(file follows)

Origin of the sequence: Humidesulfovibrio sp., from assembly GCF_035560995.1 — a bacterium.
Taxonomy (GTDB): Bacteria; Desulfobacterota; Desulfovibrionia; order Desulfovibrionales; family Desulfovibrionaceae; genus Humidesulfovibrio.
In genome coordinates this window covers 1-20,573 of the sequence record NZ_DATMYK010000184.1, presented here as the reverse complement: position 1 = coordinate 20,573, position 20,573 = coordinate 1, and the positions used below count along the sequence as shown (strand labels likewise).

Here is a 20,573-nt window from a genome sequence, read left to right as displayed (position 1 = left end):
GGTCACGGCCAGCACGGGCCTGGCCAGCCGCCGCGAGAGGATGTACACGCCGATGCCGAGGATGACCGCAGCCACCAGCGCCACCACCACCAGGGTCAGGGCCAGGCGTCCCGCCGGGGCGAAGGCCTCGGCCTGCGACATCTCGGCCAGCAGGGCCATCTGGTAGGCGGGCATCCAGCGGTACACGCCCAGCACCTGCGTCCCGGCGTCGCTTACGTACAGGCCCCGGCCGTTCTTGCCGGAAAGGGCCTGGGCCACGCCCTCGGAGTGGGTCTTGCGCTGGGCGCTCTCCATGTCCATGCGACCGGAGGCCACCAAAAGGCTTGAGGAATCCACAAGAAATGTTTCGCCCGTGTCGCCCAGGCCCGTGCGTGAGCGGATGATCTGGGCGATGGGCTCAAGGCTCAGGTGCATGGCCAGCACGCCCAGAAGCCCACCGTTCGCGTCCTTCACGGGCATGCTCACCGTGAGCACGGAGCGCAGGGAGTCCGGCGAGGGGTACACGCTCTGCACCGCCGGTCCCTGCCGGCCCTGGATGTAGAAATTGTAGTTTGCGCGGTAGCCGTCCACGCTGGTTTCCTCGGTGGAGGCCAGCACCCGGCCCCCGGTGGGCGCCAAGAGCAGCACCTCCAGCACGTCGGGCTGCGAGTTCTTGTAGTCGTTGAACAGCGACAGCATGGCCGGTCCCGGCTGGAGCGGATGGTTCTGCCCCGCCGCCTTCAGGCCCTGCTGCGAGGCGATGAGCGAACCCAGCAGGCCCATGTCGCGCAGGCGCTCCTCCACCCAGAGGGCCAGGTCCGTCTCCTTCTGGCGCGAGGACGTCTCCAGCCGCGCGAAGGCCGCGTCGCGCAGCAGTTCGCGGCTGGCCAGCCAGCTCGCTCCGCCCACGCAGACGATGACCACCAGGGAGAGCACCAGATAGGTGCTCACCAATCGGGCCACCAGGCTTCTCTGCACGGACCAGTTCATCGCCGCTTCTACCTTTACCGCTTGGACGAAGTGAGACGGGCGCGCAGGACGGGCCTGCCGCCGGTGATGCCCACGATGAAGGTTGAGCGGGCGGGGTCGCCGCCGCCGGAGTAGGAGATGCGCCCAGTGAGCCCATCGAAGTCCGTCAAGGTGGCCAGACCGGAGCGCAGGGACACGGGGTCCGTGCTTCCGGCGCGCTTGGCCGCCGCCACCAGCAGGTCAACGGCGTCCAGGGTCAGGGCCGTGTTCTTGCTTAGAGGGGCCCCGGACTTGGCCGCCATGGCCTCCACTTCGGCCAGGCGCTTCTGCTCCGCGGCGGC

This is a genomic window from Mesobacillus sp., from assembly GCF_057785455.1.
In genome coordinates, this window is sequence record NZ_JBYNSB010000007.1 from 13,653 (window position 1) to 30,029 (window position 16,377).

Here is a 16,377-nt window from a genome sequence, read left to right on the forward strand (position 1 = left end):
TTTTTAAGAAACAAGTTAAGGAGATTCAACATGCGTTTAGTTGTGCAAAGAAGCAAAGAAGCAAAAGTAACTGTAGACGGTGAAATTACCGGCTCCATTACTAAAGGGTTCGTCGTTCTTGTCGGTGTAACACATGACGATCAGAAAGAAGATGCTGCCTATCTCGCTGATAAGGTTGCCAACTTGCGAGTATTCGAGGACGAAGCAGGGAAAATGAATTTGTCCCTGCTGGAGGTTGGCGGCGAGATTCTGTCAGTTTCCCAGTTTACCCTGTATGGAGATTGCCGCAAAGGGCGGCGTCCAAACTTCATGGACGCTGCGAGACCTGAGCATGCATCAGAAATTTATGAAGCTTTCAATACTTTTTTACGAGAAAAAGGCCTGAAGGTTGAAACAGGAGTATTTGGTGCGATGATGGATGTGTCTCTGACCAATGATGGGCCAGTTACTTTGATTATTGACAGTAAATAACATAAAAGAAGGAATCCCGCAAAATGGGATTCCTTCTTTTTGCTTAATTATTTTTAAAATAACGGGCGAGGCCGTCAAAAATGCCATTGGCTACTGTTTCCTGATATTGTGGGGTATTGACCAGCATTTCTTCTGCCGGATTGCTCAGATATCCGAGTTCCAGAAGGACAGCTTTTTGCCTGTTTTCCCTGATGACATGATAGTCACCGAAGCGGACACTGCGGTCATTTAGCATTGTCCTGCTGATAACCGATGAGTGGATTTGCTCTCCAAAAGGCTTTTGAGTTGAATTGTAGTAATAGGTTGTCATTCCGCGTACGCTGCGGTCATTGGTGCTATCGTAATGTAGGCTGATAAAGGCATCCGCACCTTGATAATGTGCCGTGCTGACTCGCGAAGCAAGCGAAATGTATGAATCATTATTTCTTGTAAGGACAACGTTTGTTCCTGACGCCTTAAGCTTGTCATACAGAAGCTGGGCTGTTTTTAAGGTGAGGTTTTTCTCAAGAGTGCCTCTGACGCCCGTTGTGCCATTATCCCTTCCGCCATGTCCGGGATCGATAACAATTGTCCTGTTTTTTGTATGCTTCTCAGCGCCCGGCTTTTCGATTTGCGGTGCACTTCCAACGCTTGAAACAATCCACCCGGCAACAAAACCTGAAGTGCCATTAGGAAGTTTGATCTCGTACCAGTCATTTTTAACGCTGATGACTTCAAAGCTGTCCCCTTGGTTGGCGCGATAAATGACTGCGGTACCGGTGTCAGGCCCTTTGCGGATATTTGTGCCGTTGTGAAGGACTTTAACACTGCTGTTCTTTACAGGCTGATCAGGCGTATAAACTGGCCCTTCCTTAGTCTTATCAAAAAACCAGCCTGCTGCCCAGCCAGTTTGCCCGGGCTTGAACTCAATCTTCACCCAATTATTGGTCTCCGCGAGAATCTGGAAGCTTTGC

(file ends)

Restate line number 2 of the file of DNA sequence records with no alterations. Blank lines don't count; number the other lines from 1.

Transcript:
Taxonomy (GTDB): Bacteria; Desulfobacterota; Desulfovibrionia; order Desulfovibrionales; family Desulfovibrionaceae; genus Humidesulfovibrio.